You are so inspiring!!! I am 14 and I would LOVE to start ballet! Its my DREAM! Please help! Any advice for classes? Or to convince my parents?

  6. Edward says:

    Hi, I am an 82+ male and just want move around properly in ordinary life.
    I am not interested in classes, and wondered if you have any suggestions
    about me starting simple ballet?

    1. jessicadaretodance says:

      Hi Edward, thanks so much for your comment. I would strongly recommend Age UK classes for older people, which can help you to gently get fit and exercise your mind and your body at a suitable pace.

      There are also many online classes available now, either live ones or pre-recorded for example on YouTube. You can always try out a beginner’s level class from the comfort of your home to begin with. You can even adapt the exercises to do them seated, focusing on the upper body, or else start with only the barre work until you can build up to more. Ballet is great for your co-ordination and also your posture, so a good way to help you to move around properly in everyday life. A complementary practice that can also help you do this would be something like Feldenkrais or The Franklin Method. You can research these online to find out more- they are body practices to help improve the efficiency of one’s movement and many people swear by the results.Good luck and let me know how you get on! -Jessica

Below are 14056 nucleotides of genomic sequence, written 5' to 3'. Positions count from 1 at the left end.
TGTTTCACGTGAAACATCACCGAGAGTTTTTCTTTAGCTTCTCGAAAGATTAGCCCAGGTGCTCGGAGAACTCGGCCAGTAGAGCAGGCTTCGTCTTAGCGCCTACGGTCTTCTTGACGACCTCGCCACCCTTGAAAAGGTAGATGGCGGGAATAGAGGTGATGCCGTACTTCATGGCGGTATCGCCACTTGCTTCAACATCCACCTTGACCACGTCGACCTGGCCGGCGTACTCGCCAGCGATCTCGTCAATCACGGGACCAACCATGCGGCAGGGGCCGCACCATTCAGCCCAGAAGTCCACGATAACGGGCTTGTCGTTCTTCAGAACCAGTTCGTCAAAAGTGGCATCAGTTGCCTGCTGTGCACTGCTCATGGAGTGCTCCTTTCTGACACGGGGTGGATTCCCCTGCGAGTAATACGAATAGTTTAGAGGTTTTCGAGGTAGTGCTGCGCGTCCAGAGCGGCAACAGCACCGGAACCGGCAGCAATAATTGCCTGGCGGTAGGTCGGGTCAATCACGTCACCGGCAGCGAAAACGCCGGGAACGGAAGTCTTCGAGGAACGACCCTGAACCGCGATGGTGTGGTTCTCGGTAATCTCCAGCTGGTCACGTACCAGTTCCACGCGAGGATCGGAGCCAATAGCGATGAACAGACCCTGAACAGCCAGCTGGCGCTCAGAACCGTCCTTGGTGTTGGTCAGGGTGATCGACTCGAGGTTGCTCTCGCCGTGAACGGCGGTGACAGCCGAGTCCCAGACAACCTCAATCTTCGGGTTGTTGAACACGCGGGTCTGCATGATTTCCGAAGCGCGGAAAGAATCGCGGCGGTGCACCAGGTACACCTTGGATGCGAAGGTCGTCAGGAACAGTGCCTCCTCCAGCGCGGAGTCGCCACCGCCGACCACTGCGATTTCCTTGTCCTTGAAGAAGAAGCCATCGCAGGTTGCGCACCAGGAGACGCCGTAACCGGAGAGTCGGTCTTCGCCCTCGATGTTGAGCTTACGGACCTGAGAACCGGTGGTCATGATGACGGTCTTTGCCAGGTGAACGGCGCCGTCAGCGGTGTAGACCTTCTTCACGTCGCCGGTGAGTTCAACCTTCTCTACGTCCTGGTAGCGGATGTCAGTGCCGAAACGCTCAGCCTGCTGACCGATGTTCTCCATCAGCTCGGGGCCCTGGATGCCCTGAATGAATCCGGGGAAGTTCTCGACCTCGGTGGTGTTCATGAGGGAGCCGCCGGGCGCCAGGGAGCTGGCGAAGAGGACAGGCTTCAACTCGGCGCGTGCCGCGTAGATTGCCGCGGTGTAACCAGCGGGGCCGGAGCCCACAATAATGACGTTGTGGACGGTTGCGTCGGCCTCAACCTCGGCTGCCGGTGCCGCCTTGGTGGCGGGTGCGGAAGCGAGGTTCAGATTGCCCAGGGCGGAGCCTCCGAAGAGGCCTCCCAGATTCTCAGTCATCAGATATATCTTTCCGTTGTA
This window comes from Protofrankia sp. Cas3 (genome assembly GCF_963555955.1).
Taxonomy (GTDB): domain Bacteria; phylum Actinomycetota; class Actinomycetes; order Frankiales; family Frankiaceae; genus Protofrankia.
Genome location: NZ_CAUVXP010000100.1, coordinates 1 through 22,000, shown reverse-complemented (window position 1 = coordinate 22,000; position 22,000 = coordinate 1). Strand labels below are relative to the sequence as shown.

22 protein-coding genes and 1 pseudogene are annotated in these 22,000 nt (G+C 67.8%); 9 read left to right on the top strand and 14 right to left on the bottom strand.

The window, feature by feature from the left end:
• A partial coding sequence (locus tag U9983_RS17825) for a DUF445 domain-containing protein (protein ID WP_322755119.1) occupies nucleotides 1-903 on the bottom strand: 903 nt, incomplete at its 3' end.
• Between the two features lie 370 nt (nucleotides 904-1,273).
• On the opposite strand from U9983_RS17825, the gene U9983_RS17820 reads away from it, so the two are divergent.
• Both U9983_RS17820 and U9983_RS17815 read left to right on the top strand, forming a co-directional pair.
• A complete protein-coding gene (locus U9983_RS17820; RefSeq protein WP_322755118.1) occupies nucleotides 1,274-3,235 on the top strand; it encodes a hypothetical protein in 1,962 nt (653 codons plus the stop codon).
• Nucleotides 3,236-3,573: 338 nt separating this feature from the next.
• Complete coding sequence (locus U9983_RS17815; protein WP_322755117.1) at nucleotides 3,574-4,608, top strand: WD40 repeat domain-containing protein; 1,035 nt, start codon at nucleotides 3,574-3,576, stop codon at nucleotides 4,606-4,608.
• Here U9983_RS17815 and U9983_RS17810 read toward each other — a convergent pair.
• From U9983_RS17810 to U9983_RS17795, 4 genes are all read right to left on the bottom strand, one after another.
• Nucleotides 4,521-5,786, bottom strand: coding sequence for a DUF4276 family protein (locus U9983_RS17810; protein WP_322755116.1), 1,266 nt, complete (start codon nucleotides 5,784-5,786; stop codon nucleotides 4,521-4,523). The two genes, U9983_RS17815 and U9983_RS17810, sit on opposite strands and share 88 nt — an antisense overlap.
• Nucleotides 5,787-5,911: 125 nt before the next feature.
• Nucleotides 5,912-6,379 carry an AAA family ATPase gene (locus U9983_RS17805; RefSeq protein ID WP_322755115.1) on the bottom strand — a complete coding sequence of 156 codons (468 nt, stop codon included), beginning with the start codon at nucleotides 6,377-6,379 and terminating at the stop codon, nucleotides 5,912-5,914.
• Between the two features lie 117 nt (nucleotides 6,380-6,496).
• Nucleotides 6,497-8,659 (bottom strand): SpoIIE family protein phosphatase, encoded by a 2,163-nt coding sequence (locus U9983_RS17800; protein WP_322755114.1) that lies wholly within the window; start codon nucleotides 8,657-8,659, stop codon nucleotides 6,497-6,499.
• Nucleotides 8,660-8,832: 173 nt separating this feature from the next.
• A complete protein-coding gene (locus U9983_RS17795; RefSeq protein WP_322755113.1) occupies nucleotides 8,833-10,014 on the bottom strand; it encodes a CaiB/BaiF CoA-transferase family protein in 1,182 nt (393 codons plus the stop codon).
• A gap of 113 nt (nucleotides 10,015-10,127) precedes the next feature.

7. Tani Gill says:

    How does one contact you? I have been looking of ways to email you about topic on Global Majority/Dancers and inclusion. Looking for writers or anyone who wants to help Dancers who keep getting excluded.

    tgdc26 on Insta

    1. jessicadaretodance says:

      I’m so sorry to have not picked up your comment sooner! If you would still like to contact me, you can reach me at jessica@daretodance.co